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 Thursday [ʹθɜ:zdı] , 28 May [meı] 2020

Большой англо-русско-английский словарь

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  • Толковый словарь английского языка


    I. grind1 /ɡraɪnd/ 'British English' 'American English' verb (past tense and past participle ground /ɡraʊnd/)

    [Language: Old English; Origin: grindan]

    1. INTO SMALL PIECES [transitive]

    a) (also grind up) to break something such as corn or coffee beans into small pieces or powder, either in a machine or between two hard surfaces:

    freshly ground pepper

    b) American English to cut food, especially raw meat, into very small pieces by putting it through a machine SYN mince British English:

    ground beef

    2. SMOOTH/SHARP [transitive] to make something smooth or sharp by rubbing it on a hard surface or by using a machine:

    a stone for grinding knives and scissors

    The lenses are ground to a high standard of precision.

    3. PRESS

    a) [transitive always + adverb/preposition] to press something onto a surface and rub it with a strong twisting movement

    grind something into something

    He dropped a cigar butt and ground it into the carpet with his heel.

    He ground out his cigarette on the window ledge.

    b) [intransitive always + adverb/preposition] to press hard against something

    grind against/together

    as these plates (=large areas of land) grind against each other

    4. grind your teeth to rub your upper and lower teeth together, making a noise

    5. grind to a halt (also come to a grinding halt)

    a) if a vehicle grinds to a halt, it stops gradually:

    Traffic ground to a halt as it approached the accident site.

    b) if a country, organization, or process grinds to a halt, its activity or the process gradually stops:

    After two days the talks had ground to a halt.

    6. PERFORM A MOVEMENT to perform a special movement in ↑skateboarding or ROLLERBLADING, which involves moving sideways along the edge of something, so that the bar connecting the wheels of the ↑skateboard or ↑Rollerblade presses hard against the edge

    have an axe to grind at ↑axe1(4)

    • • •


    press to push something down or against a surface with your fingers or foot: The doctor gently pressed her stomach. | To move forward, press the accelerator. | I pressed ‘delete’ and started again.

    squeeze to press something inwards from both sides: It’s one of those balls that make a funny noise when you squeeze it. | Squeeze the lemon and add the juice to the sauce.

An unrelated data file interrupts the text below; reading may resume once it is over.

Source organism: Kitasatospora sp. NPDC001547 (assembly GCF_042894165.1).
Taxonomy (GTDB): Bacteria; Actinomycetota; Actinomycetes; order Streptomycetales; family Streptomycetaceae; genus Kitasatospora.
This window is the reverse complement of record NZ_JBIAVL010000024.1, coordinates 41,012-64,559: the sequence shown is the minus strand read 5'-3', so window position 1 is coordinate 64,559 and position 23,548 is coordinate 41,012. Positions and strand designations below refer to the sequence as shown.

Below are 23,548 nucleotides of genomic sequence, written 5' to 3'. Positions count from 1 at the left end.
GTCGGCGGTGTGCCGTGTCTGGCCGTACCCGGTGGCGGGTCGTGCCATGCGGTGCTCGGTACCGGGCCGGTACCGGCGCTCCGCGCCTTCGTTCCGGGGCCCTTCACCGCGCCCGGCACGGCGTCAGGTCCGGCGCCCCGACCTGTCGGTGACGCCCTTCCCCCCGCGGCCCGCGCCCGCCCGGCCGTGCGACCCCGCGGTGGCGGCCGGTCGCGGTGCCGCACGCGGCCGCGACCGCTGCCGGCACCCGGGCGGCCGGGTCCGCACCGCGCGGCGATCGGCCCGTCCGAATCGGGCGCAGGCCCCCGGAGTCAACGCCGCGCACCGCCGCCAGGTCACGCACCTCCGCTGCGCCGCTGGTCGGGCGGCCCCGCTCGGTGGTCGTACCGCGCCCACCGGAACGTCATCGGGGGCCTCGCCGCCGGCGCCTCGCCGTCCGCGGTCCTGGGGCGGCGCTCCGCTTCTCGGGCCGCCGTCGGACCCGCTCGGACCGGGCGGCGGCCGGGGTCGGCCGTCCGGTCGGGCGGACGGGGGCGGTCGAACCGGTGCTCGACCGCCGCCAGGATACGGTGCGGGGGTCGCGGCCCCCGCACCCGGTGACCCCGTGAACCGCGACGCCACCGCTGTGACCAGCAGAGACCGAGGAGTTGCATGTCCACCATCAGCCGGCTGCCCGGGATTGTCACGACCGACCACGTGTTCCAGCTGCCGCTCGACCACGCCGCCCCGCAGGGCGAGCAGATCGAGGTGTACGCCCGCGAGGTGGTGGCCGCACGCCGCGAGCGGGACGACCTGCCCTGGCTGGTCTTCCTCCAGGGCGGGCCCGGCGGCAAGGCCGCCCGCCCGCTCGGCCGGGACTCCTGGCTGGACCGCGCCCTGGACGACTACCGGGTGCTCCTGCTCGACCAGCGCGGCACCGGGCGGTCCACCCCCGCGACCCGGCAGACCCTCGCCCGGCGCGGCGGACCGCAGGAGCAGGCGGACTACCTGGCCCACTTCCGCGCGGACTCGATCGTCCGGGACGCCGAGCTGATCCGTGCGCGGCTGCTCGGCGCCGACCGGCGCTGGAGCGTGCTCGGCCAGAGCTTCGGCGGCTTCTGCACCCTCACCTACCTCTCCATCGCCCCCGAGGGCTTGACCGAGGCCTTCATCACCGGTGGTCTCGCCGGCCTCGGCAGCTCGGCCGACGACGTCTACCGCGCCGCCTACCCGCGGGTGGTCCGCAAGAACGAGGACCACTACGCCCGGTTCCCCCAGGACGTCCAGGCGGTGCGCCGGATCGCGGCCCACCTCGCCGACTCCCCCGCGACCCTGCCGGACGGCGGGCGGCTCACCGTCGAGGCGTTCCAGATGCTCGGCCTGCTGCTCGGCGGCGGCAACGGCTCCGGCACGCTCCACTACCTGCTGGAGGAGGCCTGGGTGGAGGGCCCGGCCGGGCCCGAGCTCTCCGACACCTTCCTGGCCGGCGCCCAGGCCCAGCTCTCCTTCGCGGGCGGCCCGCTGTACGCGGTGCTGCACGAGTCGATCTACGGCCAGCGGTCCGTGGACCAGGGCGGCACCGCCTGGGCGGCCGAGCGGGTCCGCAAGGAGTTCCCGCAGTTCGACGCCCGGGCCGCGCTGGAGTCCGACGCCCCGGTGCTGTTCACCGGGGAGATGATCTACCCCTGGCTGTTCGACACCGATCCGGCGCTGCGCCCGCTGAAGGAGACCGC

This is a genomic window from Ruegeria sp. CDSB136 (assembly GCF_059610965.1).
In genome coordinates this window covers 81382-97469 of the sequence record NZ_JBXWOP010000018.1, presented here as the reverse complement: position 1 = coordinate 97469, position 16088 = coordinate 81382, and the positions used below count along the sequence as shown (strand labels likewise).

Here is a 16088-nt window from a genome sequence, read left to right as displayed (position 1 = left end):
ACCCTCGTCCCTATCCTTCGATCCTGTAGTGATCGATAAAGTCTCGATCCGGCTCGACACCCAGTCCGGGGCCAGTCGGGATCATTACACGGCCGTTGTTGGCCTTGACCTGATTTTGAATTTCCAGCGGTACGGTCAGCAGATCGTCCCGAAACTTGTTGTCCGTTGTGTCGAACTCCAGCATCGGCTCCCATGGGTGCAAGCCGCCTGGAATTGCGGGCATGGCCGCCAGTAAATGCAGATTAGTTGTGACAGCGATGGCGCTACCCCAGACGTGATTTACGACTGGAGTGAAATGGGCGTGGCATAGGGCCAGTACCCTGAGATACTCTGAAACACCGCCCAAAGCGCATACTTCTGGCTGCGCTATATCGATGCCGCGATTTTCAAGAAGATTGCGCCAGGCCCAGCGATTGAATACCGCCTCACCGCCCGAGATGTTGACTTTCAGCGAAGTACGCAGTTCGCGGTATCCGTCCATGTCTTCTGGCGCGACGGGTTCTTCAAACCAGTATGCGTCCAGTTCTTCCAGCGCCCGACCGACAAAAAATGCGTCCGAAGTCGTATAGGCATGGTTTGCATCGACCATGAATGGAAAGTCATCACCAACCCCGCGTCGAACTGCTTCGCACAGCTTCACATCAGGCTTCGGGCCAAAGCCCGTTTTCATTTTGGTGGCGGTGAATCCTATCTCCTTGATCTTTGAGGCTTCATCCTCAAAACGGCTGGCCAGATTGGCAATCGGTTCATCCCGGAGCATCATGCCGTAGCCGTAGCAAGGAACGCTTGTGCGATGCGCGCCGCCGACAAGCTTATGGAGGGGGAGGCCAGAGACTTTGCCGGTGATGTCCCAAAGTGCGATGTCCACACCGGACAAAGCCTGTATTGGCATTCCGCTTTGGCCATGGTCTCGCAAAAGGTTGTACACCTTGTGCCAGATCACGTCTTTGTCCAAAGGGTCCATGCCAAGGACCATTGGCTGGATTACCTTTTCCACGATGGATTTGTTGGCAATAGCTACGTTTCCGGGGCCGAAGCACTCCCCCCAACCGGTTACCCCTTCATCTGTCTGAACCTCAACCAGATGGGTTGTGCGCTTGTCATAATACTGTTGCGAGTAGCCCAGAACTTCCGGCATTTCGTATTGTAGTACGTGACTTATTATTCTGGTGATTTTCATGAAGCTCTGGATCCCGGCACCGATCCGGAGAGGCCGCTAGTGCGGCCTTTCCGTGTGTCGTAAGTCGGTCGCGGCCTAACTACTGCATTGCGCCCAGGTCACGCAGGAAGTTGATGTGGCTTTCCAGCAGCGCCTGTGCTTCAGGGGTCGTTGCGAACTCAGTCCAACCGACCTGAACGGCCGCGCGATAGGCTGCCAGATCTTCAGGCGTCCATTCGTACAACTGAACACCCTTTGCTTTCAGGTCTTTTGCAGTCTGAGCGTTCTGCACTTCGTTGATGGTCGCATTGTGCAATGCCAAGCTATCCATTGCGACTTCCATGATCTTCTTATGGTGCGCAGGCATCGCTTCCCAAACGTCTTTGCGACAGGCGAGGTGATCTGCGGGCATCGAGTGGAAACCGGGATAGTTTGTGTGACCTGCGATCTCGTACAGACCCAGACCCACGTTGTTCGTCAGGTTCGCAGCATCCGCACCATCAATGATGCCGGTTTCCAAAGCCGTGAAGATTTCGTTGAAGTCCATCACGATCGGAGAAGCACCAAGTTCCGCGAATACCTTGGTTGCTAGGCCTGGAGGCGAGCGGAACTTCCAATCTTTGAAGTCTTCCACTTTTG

squash to press something against a surface accidentally and damage it by making it flat: Don’t squash the tomatoes. | He sat on my hat and squashed it.

    crush to press something very hard so that it breaks into very small pieces, or is very badly damaged: Crush two cloves of garlic. | The front of the car was completely crushed in the crash.

    mash to press cooked vegetables or fruit until they are soft and smooth: Mash the potatoes while they are warm. | Babies love mashed bananas.

    grind to press something solid until it becomes a powder, using a machine or tool: the machine that grinds the corn | freshly ground coffee

    grind somebody ↔ down phrasal verb

    to treat someone in a cruel way for such a long time that they lose all courage and hope SYN oppress:

    I’ve never let male colleagues grind me down.

    grind on phrasal verb

    to continue for an unpleasantly long time:

    As the negotiations grind on, time is passing towards the deadline.

    grind something ↔ out phrasal verb

    1. to produce information, writing, music etc in such large amounts that it becomes boring SYN churn out:

    Frank just keeps grinding out detective stories.

    2. written to say something in a rough, angry, or emotional way:

    ‘You don’t love him,’ he ground out.

    II. grind2 'British English' 'American English' noun

    1. [singular] something that is hard work and physically or mentally tiring:

    I find the journey to work a real grind.

    workers emerging from their daily grind in the factory

    2. [countable] American English informal a student who never does anything except study SYN swot British English

    3. [countable] a movement in ↑skateboarding or ROLLERBLADING, which involves moving sideways along the edge of something, so that the bar connecting the wheels of the ↑skateboard or ↑Rollerblade presses hard against the edge

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